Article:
If we think about our digital lives, an substantial amount of the material fits the description of posts associated with times. These could be blog posts, journal entries, chat messages, photos, videos, audio recordings—prose, media, and structured data.
We can then imagine viewing these streams either on their own, or in combination; interleaved in time, or side by side.
How do we do that in a way that might achieve the lofty goals in the manifesto?
Let's think about some of the goals.
We want something simple. It should be both easy to understand, and relatively easy to implement.
We want to invent as little as possible. We already have well understood, well adopted, and well supported tools that can do nearly all of what we need.
We want to minimize assumptions around use. By defining the absolute minimum needed to achieve the core functionality, we can develop patterns that work in a variety of contexts, including those beyond our current imagination.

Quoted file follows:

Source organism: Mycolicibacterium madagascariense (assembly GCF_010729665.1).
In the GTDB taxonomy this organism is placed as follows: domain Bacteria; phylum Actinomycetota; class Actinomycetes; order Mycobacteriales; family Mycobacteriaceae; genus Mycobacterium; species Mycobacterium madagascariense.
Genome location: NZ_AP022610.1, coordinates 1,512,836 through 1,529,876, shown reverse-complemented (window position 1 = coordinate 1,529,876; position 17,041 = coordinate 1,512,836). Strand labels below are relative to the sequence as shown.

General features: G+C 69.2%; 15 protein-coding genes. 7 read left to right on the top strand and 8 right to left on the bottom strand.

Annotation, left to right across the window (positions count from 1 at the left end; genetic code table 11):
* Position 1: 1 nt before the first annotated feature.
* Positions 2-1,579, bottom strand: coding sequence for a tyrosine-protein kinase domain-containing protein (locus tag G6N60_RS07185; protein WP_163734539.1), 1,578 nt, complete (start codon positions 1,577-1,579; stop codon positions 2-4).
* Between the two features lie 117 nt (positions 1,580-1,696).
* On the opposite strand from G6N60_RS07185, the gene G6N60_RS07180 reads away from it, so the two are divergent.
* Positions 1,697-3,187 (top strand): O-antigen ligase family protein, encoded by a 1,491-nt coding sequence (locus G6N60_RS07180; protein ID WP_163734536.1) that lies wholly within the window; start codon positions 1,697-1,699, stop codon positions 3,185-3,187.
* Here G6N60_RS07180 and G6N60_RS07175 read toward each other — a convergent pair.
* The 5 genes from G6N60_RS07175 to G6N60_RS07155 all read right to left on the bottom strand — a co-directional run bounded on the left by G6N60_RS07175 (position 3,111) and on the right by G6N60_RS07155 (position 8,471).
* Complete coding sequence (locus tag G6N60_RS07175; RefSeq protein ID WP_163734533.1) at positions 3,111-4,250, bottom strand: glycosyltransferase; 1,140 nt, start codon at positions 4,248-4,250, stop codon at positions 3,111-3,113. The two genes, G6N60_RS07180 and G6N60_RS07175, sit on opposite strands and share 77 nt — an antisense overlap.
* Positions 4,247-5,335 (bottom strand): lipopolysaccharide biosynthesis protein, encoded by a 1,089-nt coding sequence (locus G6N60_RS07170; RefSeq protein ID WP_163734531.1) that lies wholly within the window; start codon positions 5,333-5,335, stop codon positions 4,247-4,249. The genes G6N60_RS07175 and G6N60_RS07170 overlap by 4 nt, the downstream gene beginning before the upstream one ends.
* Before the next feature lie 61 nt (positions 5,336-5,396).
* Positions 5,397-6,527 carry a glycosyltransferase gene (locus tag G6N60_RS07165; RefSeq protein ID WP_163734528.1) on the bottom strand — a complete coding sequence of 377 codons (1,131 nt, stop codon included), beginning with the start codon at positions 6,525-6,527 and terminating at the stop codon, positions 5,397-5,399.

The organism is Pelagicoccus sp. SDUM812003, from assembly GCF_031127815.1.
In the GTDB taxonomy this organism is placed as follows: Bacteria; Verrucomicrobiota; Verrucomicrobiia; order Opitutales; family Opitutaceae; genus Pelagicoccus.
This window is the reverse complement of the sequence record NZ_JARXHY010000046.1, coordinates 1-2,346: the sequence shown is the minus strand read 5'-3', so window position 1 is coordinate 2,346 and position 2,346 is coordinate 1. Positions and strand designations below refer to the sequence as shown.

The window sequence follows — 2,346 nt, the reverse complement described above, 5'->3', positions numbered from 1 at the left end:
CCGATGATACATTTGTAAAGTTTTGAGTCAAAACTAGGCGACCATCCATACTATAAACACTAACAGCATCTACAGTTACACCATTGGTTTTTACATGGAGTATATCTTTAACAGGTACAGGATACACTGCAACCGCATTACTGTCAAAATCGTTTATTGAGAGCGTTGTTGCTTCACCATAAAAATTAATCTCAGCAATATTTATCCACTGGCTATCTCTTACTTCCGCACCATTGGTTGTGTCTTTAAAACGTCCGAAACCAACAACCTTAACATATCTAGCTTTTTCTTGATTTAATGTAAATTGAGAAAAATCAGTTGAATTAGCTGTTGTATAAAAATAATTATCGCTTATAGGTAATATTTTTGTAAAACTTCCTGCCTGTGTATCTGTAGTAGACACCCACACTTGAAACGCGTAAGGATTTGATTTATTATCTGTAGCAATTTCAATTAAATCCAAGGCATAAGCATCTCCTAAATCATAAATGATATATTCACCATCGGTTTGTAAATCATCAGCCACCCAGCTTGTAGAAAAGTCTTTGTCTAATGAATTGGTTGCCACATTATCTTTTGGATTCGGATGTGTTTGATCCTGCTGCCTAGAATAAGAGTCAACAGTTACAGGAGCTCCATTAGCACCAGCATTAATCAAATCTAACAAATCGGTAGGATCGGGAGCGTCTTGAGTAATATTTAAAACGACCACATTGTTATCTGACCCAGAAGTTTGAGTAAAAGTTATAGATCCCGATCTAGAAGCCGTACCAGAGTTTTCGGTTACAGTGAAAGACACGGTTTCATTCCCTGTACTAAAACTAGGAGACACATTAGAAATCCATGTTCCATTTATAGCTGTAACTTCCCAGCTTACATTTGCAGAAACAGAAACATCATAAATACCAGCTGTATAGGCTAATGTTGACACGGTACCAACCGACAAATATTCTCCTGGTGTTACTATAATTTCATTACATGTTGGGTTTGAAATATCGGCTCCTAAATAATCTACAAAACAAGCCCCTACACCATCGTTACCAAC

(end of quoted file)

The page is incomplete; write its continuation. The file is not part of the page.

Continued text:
The Time Streams protocol uses HTTP, three HTTP headers, and one optional query string parameter. There are no new formats, data types, or custom schemas. It can be implemented as an enhancement on top of a standard HTTP server.
The Time Streams Day Archive Format is a way of storing timestamped resources on disk.
This site is running on a server that supports Time Streams. The examples you see are live Time Stream responses.The Time Stream response →